(4) Managing office priorities and issues—Assuming day-to-day responsibility for various projects and tasks including coordinating with the Director and Administrative Officer to prioritize the Director’s office activities, meetings, and other engagements. This includes maintaining awareness of upcoming meetings/events and preparing/coordinating related materials for the Director. This also includes providing situational awareness and advice to the Director on his attendance.
E. Associate Directors for Science Mission Areas. Each Science Mission Area is overseen by the respective AD. ADs exercise the authority delegated by the Director to provide leadership and nationwide guidance for their Mission Area’s program activities and are responsible for ensuring integration of these activities between Mission Areas and with the strategic goals of the USGS and the DOI. ADs provide executive direction and leadership to ensure the successful implementation and accomplishment of the Department’s Strategic Plan goals and objectives, presidential and secretarial initiatives, and the USGS Science Strategy. ADs provide critical oversight and evaluation of broad natural science programs to ensure the human and fiscal resources, interdisciplinary direction, and Bureau-wide coordination needed to carry out the mission of the USGS are available and effectively managed. ADs also establish long-term program goals, requirements, and programmatic internal controls.
ADs provide Bureau-level oversight and leadership to ensure that the Bureau’s scientific and technical program priorities and goals stay at the forefront of emerging science and technological trends, align with national policies and emerging priorities, satisfy the needs of external customers and constituent groups, and promote the integrated, interdisciplinary scientific direction of the USGS. ADs lead the development and update of the USGS Science Strategy and the annual strategic science planning as described in the USGS Science Planning Process. As members of the ELT, the ADs provide advice and counsel to the Director, Deputy Director, and the ELT on issues and emerging programmatic opportunities that will advance the scientific knowledge and information the USGS shares with its customers. ADs provide advice and guidance to the ELT on the broad suite of science and science-support programs of the Bureau, including but not limited to fundamental science practices, facilities and lab management, communications and publishing, international programs, laboratory management, employee engagement, diversity, and employee training. Direct responsibilities include:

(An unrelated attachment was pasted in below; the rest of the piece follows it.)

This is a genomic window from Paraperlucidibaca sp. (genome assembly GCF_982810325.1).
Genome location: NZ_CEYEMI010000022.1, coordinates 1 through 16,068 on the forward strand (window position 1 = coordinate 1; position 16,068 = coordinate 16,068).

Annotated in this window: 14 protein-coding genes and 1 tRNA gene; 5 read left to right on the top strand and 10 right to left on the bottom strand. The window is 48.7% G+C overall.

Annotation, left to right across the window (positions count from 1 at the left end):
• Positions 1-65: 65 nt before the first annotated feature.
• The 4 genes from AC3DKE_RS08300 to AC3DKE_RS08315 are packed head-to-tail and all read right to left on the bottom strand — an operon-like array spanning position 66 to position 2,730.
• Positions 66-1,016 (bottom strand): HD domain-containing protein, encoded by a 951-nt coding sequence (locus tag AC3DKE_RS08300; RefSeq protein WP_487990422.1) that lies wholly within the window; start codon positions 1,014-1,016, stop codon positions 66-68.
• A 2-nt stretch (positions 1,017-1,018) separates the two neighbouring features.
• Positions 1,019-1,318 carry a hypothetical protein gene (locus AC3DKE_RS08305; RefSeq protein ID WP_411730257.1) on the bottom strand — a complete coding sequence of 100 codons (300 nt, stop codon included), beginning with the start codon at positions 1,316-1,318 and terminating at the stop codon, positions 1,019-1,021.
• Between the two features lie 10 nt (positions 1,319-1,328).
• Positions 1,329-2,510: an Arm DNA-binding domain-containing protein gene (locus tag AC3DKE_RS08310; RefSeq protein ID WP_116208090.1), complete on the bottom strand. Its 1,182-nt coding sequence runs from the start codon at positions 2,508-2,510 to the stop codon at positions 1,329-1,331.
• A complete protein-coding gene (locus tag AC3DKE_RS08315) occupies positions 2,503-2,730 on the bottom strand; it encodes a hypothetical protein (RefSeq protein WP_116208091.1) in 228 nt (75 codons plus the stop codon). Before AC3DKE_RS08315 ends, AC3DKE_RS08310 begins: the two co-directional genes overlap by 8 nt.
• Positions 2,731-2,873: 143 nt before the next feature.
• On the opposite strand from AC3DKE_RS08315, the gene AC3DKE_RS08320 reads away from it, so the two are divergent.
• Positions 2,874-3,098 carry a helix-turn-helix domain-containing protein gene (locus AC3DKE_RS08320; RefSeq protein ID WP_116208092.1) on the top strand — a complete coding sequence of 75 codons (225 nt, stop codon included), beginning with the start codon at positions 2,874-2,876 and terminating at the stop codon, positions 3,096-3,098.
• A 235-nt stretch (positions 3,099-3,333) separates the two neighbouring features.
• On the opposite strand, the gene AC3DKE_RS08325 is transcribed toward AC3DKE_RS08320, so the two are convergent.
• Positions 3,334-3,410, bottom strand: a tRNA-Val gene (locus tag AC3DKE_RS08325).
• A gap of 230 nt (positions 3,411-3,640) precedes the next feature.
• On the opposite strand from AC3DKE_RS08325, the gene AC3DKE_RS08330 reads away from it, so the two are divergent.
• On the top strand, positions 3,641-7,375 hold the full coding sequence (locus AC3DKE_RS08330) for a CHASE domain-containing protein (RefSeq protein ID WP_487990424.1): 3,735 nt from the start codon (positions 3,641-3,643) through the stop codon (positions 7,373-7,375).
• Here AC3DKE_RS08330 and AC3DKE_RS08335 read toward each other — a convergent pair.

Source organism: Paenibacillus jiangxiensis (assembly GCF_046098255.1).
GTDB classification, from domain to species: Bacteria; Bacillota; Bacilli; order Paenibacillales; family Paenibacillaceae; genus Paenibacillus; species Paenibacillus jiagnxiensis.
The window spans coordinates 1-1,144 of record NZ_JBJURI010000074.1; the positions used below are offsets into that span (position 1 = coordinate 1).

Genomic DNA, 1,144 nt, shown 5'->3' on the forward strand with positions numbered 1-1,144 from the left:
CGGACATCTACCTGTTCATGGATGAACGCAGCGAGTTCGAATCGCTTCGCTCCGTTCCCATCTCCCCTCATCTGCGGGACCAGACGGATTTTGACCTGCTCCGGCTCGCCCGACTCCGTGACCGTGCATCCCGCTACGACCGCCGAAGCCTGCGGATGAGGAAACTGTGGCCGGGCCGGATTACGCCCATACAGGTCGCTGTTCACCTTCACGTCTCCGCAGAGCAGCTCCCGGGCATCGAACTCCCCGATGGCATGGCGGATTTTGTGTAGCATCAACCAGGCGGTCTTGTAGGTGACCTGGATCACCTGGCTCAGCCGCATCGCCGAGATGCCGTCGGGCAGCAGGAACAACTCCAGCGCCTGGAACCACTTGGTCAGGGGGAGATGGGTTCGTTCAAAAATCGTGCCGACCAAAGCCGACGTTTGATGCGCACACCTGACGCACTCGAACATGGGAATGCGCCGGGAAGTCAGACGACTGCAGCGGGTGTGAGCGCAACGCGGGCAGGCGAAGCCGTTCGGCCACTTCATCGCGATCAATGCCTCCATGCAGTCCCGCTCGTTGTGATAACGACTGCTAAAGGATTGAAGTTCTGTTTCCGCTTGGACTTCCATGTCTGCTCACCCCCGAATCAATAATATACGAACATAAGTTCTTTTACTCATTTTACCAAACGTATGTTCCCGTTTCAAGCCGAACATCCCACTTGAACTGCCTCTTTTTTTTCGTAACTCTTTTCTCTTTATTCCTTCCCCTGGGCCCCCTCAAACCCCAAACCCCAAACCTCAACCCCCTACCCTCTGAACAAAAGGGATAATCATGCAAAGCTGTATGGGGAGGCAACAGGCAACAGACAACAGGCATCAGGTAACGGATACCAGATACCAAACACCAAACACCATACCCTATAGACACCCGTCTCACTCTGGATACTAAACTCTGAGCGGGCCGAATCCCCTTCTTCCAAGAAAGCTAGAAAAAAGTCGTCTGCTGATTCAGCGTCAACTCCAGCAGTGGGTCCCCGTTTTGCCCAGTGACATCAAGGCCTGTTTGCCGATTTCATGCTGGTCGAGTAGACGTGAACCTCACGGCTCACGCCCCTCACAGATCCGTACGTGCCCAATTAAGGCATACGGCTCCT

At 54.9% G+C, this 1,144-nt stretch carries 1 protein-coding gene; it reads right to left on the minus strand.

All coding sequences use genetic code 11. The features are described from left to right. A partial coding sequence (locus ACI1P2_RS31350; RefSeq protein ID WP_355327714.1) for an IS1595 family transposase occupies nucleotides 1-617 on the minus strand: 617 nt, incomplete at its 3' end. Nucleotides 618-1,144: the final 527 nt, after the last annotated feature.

(1) Strategic science planning—Setting long-term and annual science direction, including consideration of input from the field, stakeholders, and partners, and analysis and evaluation of resource capacity.
(2) Formulating annual budget—Preparing the annual budget request to Congress based on OMB policy, national strategic science planning and initiatives, and DOI and OMB review.
(3) Coordinating annual reporting—Providing program-level, project, and financial reporting based on consultations with the Regional Office(s).